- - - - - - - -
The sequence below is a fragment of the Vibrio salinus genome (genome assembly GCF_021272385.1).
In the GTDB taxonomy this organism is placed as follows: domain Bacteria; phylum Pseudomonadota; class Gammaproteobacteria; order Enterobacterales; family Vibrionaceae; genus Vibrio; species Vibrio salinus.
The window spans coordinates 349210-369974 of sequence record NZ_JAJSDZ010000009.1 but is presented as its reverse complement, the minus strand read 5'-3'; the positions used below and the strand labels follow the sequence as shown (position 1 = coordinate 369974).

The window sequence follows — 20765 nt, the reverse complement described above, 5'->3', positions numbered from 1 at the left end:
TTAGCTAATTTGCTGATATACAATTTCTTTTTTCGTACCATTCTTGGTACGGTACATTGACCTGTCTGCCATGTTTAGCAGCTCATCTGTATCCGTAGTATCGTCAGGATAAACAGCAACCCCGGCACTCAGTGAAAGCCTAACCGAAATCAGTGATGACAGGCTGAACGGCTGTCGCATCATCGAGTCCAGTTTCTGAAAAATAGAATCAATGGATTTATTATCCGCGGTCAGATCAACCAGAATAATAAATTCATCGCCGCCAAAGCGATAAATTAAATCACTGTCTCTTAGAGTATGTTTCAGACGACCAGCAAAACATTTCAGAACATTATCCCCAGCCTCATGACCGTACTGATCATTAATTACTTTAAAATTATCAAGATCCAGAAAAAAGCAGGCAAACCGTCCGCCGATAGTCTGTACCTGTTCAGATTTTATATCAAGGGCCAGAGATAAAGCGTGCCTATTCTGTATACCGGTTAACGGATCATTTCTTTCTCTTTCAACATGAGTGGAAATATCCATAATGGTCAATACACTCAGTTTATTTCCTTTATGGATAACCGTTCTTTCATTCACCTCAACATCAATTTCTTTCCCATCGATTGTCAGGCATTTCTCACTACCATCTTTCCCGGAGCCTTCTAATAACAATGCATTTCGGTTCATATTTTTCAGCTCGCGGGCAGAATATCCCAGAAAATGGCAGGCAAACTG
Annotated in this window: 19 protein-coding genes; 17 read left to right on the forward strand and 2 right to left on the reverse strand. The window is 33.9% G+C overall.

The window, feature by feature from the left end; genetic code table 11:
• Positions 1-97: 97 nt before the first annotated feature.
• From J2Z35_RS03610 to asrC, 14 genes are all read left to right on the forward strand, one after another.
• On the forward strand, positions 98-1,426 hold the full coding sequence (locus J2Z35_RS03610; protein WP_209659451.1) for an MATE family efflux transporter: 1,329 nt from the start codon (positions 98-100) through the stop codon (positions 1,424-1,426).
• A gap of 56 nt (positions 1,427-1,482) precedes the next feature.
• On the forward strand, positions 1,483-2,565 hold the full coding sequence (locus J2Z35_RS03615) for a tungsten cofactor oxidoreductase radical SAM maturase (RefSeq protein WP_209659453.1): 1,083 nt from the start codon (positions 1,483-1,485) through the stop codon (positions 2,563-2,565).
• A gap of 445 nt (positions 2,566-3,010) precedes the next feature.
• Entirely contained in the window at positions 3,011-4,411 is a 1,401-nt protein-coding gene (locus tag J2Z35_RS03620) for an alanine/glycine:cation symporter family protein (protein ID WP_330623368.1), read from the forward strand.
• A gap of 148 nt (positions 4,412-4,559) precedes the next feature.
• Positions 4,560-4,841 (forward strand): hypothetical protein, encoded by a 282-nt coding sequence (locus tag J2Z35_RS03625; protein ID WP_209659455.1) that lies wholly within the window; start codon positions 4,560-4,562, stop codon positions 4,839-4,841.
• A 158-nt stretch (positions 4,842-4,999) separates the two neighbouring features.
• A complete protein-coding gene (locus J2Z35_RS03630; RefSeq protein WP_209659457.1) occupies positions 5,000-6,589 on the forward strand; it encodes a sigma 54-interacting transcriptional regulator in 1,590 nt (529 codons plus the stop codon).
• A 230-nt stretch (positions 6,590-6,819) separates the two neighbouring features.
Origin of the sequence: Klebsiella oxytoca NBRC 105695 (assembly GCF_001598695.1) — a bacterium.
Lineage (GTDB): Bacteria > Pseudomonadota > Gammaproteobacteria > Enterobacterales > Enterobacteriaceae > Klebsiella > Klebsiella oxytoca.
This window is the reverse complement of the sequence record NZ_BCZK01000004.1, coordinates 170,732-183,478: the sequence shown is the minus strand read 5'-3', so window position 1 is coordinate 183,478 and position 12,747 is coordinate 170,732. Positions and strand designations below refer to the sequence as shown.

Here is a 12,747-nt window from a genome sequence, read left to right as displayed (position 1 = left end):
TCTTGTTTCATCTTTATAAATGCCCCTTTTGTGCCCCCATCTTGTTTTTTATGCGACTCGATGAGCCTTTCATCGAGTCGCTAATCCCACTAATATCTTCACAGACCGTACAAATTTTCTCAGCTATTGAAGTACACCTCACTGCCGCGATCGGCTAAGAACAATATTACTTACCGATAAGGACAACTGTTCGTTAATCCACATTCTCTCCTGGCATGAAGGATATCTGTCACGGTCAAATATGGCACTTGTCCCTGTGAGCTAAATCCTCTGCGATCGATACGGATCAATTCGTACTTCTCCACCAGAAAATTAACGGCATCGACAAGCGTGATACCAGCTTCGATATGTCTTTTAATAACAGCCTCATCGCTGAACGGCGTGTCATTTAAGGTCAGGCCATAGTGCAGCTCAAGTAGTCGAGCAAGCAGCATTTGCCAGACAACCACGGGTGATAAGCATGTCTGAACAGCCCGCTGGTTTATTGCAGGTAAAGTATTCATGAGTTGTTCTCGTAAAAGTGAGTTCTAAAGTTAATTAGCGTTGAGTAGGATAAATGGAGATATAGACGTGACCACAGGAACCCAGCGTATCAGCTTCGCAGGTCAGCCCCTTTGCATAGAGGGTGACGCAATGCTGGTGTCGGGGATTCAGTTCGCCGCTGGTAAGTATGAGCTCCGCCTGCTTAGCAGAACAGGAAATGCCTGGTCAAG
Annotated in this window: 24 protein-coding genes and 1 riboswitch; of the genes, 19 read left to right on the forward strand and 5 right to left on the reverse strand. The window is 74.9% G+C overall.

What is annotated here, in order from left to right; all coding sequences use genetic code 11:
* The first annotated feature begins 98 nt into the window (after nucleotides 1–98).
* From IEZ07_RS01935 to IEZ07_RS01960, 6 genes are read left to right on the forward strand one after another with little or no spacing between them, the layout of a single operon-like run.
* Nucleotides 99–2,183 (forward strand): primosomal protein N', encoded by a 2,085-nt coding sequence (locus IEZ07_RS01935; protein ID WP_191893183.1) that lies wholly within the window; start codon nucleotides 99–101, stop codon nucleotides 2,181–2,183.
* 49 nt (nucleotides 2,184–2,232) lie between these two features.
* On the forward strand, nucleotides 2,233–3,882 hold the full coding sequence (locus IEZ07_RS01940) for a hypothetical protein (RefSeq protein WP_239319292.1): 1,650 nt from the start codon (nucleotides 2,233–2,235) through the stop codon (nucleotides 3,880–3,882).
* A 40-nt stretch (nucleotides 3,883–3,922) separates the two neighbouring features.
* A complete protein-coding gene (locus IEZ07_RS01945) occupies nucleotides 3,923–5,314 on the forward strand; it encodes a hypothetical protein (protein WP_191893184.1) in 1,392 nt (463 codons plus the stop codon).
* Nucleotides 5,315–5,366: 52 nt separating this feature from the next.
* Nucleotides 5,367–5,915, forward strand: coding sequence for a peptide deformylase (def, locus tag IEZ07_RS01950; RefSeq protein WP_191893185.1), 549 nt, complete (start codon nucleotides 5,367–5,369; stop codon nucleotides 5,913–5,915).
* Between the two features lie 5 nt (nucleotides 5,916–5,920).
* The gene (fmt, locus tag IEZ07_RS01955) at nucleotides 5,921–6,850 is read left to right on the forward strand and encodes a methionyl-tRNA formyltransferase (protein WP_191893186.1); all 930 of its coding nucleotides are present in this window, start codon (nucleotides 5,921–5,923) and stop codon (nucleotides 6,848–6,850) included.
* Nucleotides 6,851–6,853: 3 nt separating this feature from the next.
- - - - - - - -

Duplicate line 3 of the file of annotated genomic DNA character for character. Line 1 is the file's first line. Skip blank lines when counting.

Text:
The window spans coordinates 349210-369974 of sequence record NZ_JAJSDZ010000009.1 but is presented as its reverse complement, the minus strand read 5'-3'; the positions used below and the strand labels follow the sequence as shown (position 1 = coordinate 369974).